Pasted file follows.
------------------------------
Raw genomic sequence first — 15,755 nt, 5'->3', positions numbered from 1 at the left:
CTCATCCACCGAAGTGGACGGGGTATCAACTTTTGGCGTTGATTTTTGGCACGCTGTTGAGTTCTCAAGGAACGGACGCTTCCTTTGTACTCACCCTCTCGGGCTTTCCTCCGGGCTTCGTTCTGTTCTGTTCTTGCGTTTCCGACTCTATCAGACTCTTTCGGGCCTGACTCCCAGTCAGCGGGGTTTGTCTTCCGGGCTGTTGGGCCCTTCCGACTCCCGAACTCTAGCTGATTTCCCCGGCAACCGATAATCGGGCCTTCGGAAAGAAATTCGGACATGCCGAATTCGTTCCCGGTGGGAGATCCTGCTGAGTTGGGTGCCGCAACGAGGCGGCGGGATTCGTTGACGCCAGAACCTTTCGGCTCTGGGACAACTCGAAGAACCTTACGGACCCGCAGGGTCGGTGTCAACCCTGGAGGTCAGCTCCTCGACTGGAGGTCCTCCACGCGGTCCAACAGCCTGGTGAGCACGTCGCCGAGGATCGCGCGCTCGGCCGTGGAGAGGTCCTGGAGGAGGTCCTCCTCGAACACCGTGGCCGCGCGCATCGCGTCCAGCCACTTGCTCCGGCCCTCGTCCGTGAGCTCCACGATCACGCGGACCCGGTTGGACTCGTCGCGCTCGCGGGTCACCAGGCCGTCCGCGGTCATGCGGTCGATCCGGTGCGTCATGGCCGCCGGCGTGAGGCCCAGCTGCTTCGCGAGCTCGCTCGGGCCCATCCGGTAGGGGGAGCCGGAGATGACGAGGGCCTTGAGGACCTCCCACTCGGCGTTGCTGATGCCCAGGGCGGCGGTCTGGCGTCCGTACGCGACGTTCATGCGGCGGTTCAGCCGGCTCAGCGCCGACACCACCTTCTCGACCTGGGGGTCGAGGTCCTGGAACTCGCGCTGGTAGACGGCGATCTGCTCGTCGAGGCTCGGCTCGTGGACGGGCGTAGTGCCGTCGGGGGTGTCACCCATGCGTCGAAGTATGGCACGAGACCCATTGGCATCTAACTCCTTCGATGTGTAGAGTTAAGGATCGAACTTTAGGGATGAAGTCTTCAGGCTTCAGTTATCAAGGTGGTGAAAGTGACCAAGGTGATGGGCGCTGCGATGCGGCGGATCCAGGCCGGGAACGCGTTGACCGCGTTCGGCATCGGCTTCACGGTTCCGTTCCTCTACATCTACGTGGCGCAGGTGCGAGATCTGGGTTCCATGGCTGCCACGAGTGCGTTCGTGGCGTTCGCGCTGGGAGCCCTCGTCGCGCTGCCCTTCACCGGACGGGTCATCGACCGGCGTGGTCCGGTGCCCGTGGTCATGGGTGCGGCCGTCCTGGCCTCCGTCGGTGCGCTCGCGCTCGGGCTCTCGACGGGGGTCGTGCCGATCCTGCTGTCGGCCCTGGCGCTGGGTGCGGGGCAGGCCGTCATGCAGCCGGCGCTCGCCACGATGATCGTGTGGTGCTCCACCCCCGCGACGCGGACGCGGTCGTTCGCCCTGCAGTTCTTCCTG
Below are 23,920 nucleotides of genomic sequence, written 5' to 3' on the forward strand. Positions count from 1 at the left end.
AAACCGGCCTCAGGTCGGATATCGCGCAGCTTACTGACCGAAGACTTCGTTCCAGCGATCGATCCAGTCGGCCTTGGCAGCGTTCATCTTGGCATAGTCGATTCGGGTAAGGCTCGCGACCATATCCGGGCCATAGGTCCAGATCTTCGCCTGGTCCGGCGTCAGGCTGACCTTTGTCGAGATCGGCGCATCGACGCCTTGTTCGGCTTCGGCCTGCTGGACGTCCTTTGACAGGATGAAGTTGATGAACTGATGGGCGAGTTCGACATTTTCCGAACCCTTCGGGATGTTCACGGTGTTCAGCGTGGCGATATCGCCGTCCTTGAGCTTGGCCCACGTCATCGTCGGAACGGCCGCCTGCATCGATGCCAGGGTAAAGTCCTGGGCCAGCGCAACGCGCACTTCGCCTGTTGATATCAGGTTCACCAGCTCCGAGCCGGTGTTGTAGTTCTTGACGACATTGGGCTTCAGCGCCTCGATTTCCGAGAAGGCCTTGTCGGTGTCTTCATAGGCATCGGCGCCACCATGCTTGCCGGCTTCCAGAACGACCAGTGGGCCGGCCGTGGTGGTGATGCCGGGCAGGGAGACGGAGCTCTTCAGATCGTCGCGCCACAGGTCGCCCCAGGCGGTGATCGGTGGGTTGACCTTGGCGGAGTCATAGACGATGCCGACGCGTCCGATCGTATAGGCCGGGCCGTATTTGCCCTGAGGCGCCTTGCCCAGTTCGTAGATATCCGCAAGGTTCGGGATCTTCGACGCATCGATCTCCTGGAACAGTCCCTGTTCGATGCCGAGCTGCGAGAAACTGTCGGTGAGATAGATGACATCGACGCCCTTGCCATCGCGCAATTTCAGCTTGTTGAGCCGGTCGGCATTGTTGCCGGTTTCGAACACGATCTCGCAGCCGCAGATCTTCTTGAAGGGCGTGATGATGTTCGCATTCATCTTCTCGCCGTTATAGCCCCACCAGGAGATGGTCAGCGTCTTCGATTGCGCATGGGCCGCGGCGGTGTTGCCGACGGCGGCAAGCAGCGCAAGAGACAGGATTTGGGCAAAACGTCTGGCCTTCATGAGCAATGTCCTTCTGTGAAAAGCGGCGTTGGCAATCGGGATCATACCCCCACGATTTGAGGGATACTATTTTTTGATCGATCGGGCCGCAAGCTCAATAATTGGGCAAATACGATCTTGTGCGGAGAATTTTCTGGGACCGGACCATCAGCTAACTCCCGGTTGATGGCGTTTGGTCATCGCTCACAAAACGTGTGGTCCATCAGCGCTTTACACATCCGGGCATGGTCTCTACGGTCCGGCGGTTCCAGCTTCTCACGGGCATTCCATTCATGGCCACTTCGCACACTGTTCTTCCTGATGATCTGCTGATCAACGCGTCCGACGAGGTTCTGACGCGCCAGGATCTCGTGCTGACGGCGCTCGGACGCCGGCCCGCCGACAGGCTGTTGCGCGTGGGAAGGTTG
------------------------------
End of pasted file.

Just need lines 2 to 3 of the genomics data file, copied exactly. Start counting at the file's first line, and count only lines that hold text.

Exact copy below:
CTCATCCACCGAAGTGGACGGGGTATCAACTTTTGGCGTTGATTTTTGGCACGCTGTTGAGTTCTCAAGGAACGGACGCTTCCTTTGTACTCACCCTCTCGGGCTTTCCTCCGGGCTTCGTTCTGTTCTGTTCTTGCGTTTCCGACTCTATCAGACTCTTTCGGGCCTGACTCCCAGTCAGCGGGGTTTGTCTTCCGGGCTGTTGGGCCCTTCCGACTCCCGAACTCTAGCTGATTTCCCCGGCAACCGATAATCGGGCCTTCGGAAAGAAATTCGGACATGCCGAATTCGTTCCCGGTGGGAGATCCTGCTGAGTTGGGTGCCGCAACGAGGCGGCGGGATTCGTTGACGCCAGAACCTTTCGGCTCTGGGACAACTCGAAGAACCTTACGGACCCGCAGGGTCGGTGTCAACCCTGGAGGTCAGCTCCTCGACTGGAGGTCCTCCACGCGGTCCAACAGCCTGGTGAGCACGTCGCCGAGGATCGCGCGCTCGGCCGTGGAGAGGTCCTGGAGGAGGTCCTCCTCGAACACCGTGGCCGCGCGCATCGCGTCCAGCCACTTGCTCCGGCCCTCGTCCGTGAGCTCCACGATCACGCGGACCCGGTTGGACTCGTCGCGCTCGCGGGTCACCAGGCCGTCCGCGGTCATGCGGTCGATCCGGTGCGTCATGGCCGCCGGCGTGAGGCCCAGCTGCTTCGCGAGCTCGCTCGGGCCCATCCGGTAGGGGGAGCCGGAGATGACGAGGGCCTTGAGGACCTCCCACTCGGCGTTGCTGATGCCCAGGGCGGCGGTCTGGCGTCCGTACGCGACGTTCATGCGGCGGTTCAGCCGGCTCAGCGCCGACACCACCTTCTCGACCTGGGGGTCGAGGTCCTGGAACTCGCGCTGGTAGACGGCGATCTGCTCGTCGAGGCTCGGCTCGTGGACGGGCGTAGTGCCGTCGGGGGTGTCACCCATGCGTCGAAGTATGGCACGAGACCCATTGGCATCTAACTCCTTCGATGTGTAGAGTTAAGGATCGAACTTTAGGGATGAAGTCTTCAGGCTTCAGTTATCAAGGTGGTGAAAGTGACCAAGGTGATGGGCGCTGCGATGCGGCGGATCCAGGCCGGGAACGCGTTGACCGCGTTCGGCATCGGCTTCACGGTTCCGTTCCTCTACATCTACGTGGCGCAGGTGCGAGATCTGGGTTCCATGGCTGCCACGAGTGCGTTCGTGGCGTTCGCGCTGGGAGCCCTCGTCGCGCTGCCCTTCACCGGACGGGTCATCGACCGGCGTGGTCCGGTGCCCGTGGTCATGGGTGCGGCCGTCCTGGCCTCCGTCGGTGCGCTCGCGCTCGGGCTCTCGACGGGGGTCGTGCCGATCCTGCTGTCGGCCCTGGCGCTGGGTGCGGGGCAGGCCGTCATGCAGCCGGCGCTCGCCACGATGATCGTGTGGTGCTCCACCCCCGCGACGCGGACGCGGTCGTTCGCCCTGCAGTTCTTCCTG
Below are 23,920 nucleotides of genomic sequence, written 5' to 3' on the forward strand. Positions count from 1 at the left end.